I do think we will start to see a lot more of this in the future as lithium becomes more mainstream.
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ZULU40

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Re: Daydreaming about a Saildrive
« Reply #9 on: August 12, 2020, 02:25:16 AM »
Last part first, I think we are more likely to see the Sodium battery making this proposition affordable, in the meantime which will still be years Lithium are the best choice.
In either sphere the battery size is going to be quite large, or you have resigned yourself to having becalmed days and keeping a reserve of power for emergency manoeuvring,
which is completely fine.

Working through the other parts, 5 knots, marine rated genset, 4kw,

4kw seems too low, I really think what ultimately becomes a proposition of battery is flat or unusable and now running on generator power, for which 4kw isnt going to be enough. The classic interpretation of an electric drive is that it has max torque at zero RPM and max hp at max RPM. It is generally becoming accepted that half the horsepower puts you in the zone for a hybrid power setup. The difference between say how a car works and this kind of application is that there are no downhill oceans or periods where you have to wait at a light.

Just to point out, that the above are the worked reasoning for why catamaran work out much better as a hybrid platform.
The motive power required is considerably less, the deck space offers a lot of area for solar support which is closing in on 40 watts a square foot.
Mono's are at a considerable disadvantage for area but better able to support the battery weight.

I think 5 knots seems like a workable ask but you wont get that on a standalone genset of 4kw, if the question is 'well what is' I think its closer to 10kw.
I think if its 'Uma like' and ends up with 4+ knots maximum (thats my memory of ver 1), or several hours at 2.5 knots which isnt enough to fight a tide its too marginal for me.
Marine rated typically means continuous power as well as inbuilt protections against corrosives etc. which are good, some would say necessary ambitions but which cost money.
cheers
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SVJourney

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Re: Daydreaming about a Saildrive
« Reply #10 on: August 12, 2020, 03:23:44 AM »
PeteW would be proud at my fledgling engineering skills, LOL, I just had to look this up.
If I assume that 5 knots requires 16Hp,(~1/3 throttle on the Beke?) then 20kVA required just to maintain. Plus I think there would be more inefficiencies due to power loss in the system described.  Plus more for charging and house loads.  Surprised me at how much juice would be required.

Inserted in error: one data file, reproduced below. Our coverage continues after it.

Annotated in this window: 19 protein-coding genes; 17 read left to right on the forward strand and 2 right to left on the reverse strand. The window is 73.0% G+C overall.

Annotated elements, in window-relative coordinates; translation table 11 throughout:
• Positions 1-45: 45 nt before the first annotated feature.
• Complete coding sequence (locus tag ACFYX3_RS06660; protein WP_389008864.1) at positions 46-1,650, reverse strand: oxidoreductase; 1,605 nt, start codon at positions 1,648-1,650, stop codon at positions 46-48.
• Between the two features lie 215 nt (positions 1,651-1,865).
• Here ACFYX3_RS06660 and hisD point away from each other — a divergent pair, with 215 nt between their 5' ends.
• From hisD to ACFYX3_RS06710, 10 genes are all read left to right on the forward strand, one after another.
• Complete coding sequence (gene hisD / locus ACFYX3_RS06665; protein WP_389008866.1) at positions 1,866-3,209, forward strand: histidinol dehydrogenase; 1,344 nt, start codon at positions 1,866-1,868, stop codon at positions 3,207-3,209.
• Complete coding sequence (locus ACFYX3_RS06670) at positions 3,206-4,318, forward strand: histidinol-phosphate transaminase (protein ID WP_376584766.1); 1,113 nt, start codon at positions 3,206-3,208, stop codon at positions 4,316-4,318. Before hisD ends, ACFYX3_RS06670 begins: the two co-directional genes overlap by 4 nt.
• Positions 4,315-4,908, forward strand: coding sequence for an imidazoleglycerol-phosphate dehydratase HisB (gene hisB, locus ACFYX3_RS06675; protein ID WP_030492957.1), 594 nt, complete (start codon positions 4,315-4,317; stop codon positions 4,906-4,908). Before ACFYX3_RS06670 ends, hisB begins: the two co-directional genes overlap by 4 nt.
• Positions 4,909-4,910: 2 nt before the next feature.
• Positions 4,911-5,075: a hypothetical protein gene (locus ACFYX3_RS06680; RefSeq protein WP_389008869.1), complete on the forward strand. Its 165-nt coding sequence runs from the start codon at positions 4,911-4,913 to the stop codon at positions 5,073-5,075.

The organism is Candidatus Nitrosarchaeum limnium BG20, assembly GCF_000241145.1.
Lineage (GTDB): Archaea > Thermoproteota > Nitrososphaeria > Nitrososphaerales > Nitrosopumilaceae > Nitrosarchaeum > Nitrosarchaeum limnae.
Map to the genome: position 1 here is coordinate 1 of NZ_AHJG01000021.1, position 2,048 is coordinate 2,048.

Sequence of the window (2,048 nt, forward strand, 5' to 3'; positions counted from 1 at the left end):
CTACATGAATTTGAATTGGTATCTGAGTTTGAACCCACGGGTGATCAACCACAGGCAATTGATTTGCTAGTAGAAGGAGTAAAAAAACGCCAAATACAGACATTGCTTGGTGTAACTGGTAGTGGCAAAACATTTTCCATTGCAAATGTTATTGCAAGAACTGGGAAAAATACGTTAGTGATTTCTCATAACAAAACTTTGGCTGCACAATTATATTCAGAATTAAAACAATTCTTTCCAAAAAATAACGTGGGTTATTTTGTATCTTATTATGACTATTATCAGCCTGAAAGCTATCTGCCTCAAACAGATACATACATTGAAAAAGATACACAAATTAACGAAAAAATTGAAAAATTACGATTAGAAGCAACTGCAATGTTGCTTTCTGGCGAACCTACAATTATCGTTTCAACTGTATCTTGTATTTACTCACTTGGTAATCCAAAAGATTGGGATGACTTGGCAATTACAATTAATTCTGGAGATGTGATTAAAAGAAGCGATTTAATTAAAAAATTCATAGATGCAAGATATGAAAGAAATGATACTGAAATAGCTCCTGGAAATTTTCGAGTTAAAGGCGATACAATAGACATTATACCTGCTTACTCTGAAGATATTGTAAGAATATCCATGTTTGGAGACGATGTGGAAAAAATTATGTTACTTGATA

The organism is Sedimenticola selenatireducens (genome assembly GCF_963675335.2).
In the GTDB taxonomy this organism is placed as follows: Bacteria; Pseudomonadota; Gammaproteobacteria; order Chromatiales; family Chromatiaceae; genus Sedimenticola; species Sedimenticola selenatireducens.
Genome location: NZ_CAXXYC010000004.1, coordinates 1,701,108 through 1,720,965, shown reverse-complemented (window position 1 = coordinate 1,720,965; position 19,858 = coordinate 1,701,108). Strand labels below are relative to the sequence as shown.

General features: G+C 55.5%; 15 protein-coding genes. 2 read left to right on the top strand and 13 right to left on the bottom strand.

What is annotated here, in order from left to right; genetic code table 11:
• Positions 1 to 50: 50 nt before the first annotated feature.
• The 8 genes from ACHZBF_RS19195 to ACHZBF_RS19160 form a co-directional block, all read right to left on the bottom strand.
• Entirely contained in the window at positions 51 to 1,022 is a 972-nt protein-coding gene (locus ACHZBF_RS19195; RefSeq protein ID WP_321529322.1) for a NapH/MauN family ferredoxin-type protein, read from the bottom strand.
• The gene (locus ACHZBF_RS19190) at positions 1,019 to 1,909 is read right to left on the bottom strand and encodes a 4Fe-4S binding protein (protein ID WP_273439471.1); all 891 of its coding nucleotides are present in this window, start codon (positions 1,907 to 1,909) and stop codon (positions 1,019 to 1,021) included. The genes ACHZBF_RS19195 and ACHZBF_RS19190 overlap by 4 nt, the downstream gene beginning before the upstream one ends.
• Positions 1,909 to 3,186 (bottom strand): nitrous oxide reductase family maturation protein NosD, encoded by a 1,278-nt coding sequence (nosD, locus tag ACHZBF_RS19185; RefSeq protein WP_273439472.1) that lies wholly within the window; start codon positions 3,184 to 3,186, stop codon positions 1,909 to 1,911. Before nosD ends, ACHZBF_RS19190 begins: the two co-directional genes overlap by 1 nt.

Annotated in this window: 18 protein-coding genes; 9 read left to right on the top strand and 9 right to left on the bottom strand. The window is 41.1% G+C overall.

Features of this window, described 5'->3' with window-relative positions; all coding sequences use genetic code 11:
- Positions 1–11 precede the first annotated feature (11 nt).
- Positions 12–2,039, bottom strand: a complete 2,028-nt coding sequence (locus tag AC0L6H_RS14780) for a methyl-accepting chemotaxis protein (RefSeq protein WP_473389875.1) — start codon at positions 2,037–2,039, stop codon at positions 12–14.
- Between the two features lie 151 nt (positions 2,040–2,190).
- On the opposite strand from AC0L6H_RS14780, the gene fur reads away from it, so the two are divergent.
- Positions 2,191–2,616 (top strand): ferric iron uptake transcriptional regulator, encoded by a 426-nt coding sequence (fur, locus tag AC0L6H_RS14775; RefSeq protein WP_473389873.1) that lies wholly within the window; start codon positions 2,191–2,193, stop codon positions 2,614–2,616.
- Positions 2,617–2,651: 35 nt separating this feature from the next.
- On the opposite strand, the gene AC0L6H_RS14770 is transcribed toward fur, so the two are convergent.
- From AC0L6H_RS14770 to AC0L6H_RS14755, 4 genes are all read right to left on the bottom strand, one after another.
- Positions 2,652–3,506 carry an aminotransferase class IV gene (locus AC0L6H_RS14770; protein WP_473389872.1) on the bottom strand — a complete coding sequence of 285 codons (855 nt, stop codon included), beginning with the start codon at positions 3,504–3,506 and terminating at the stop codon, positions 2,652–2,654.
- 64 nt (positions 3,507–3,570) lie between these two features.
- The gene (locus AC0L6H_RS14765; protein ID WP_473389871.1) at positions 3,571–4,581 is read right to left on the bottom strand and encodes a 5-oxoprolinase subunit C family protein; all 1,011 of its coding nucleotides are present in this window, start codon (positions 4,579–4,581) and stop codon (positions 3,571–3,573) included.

Determine the Power Factor of the device you are referring to. If you do not have the Power Factor in the device’s documentation, use 0.6 for a motor (60-percent rating)

Multiply the kVA rating by the Power Factor to determine the kilowatts. If the kVA rating was 20,  and the Power Factor was 60 percent, the equation would read 20 x 0.6 = 12 kW.

Change the kW answer to Watts by multiplying it by 1,000 (‘kilo’ is a prefix meaning ‘thousand,' so a kilowatt means a thousand Watts). In this case 12 kW x 1,000 = 12,000 Watts.

Convert the Watts to horsepower through dividing Watts by 746 (because 1 horsepower equals 746 Watts). In our example, 12,000 / 746 = 16.085, or about 16 horsepower. In summary, (kVA x PF x 1,000) / 746 = horsepower.
« Last Edit: August 12, 2020, 03:36:51 AM by SVJourney »
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ZULU40

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Re: Daydreaming about a Saildrive
« Reply #11 on: August 12, 2020, 08:07:18 AM »
hmmm, 16hp isnt a lot on a W40,
then again 5 knots isnt that big a push either
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SVJourney

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Re: Daydreaming about a Saildrive
« Reply #12 on: August 12, 2020, 01:11:22 PM »
Hmmm... Awesome chart.  Never seen that one before.  I downloaded it for future use.

I think the best thing to use would be average fuel consumption as that removes variables such as prop size.  We got 0.7 gals/hour on average on Journey, so If I am reading the chart right 20kVA should be more than adequate.
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ZULU40

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Re: Daydreaming about a Saildrive
« Reply #13 on: August 12, 2020, 03:32:45 PM »
you ought be able to run the throttle up to 5 knots, and read the RPM off the tach
then do the same for the same opposite relative bearing to take care of sea influences
the average RPM can be read off the table and give the HP

because its a middle order speed, once you have that, you can derive all kinds of data from it
because it follows that up to a point (max hull speed) you can use the cube root law for a factored speed
for example what the would the horsepower be to go to 0.8 x the speed which is 4 knots
the notation would look like 4 knots = 0.8 x 0.8 x 0.8 of power or 0.512 x hp derived for 5 knots

Ive always thought that a substantially smaller engine say 30hp would be successful and be running at a more efficient engine speed, and so use less fuel for the same boat speed
it is really only now that this kind of factoring becomes important

I get what you mean about variables such as prop dia and pitch, and of course that counts
but I think that in the lack of other data it is important to know
« Last Edit: August 12, 2020, 03:40:57 PM by ZULU40 »